I am not a stranger to change. I’ve jumped from career to career. I’ve seen the wilds of Nevada, Utah, Virginia, Pennsylvania and Wyoming with the National Park Service, discovered the big city lights of Seattle with Montrail, and ogled the natural wonders of the Colorado Plateau with a non-profit in Arizona; new skills, new people and new places. Most recently I discovered the diverse natural wonders that surround southern Oregon’s small town of Ashland, but more importantly, while there, became immersed in a network of friends, very good friends. That is why my next step is probably one of the most difficult of my life.
The small town of Ashland, Oregon.
I am taking much with me from my two and a half years at Rogue Valley Runners: the ambiguities of managing a busy retail shop and its employees, co-race directing four different, successful events, including a national championship and learning the ins and outs of the running retail world. It was impressively amazing to see the store grow both as a business and in popularity. I was continually stupefied by the prowess and energy of its employees and continual stream of notable visitors the store attracted. It served as a gathering place for the inspiring as well as the inspired. I was glad to be a part of it all.
I must now turn my attention to a man who deserves my thanks and gratitude. Mr. Hal Koerner, Rogue Valley Runners’ owner and visionary. In June 2007, after I had a rather dreadful display at Western States, I called upon my best friend Hal. I needed change and he offered me that opportunity. He trusted me enough to come to Ashland, with no prior retail experience, to help manage his store. The rest is history and, in short, Hal enabled me to rekindle my own love of running and express it in a community that welcomed it. I thank my friend for that chance.
Snow covered Mt. Humphey's looms over downtown Flagstaff, Arizona.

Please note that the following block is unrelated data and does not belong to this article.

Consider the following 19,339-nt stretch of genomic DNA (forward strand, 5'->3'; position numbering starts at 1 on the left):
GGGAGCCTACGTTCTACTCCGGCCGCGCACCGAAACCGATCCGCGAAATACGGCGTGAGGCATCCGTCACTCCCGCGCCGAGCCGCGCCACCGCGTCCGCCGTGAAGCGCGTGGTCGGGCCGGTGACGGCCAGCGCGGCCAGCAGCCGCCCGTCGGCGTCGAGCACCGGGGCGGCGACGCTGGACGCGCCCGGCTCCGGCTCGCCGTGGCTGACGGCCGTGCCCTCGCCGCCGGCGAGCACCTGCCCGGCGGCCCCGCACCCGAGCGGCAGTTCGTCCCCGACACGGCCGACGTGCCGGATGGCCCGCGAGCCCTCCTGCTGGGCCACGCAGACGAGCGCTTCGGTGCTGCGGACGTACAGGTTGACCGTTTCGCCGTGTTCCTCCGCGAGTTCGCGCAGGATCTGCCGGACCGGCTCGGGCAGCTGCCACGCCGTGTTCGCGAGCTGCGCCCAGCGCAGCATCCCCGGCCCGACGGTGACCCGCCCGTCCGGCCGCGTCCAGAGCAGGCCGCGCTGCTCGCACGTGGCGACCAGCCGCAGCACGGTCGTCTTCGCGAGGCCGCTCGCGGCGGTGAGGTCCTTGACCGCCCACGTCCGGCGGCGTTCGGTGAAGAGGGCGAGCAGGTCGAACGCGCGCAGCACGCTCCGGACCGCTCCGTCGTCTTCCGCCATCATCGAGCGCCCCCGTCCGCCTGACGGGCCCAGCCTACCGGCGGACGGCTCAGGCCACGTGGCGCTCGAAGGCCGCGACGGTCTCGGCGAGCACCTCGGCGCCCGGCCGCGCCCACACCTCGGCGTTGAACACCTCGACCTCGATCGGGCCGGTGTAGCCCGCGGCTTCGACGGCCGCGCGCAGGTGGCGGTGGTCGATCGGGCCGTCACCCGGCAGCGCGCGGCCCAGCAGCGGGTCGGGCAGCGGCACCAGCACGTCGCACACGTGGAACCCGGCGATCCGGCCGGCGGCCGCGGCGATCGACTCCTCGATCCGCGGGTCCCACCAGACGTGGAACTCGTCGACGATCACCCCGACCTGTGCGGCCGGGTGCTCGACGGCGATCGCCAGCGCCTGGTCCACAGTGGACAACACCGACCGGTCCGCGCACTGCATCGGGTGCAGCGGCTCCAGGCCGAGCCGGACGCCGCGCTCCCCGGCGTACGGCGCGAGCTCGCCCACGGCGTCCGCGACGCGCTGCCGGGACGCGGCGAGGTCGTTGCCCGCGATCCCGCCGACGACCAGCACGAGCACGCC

I am returning to Flagstaff, Arizona. I am returning to the American southwest, a place that, upon discovering it fifteen years ago, has grown to become a part of me. The vast expanses in which to get lost, the rock formations and majestic mountains that riddle the landscape, the summer monsoons and its harsh diversity that make it unique in character pull me back again. However, I return not only for this reason.
I have been offered a position I cannot refuse. Another opportunity to grow, meet new people, learn new skills, foster those I already have and experiment with the thought that I can do more, both for myself and for a sport I am truly passionate about.
My voyage will land me in Flagstaff under the tutelage of Greg McMillan. Greg is the founder and intelligence behind both McMillan Running and McMillan Elite; both of which are on the forefront of today’s modern running world. McMillan Running is one of today’s most successful on-line training programs. Originally oriented toward and successful with runners training for distances between the half-mile and the marathon, I plan to help Greg expand by adding an ultra-component to the company. This will come in various ways; coaching, race directing, presentations and writing to name a few. I will also assist with the team called McMillan Elite. McMillan Elite’s mission is to develop post-collegiate athletes capable of competing successfully at the national and international level in long distance running.
The prospects are exciting and the possibilities endless, and as with any life altering decision come that mixed bag of emotions: apprehension, exhilaration, anxiety and optimism. I’ve wrestled with them all: both the dreams and the nightmares. Then I remind myself, without any of this, it truly wouldn’t be change.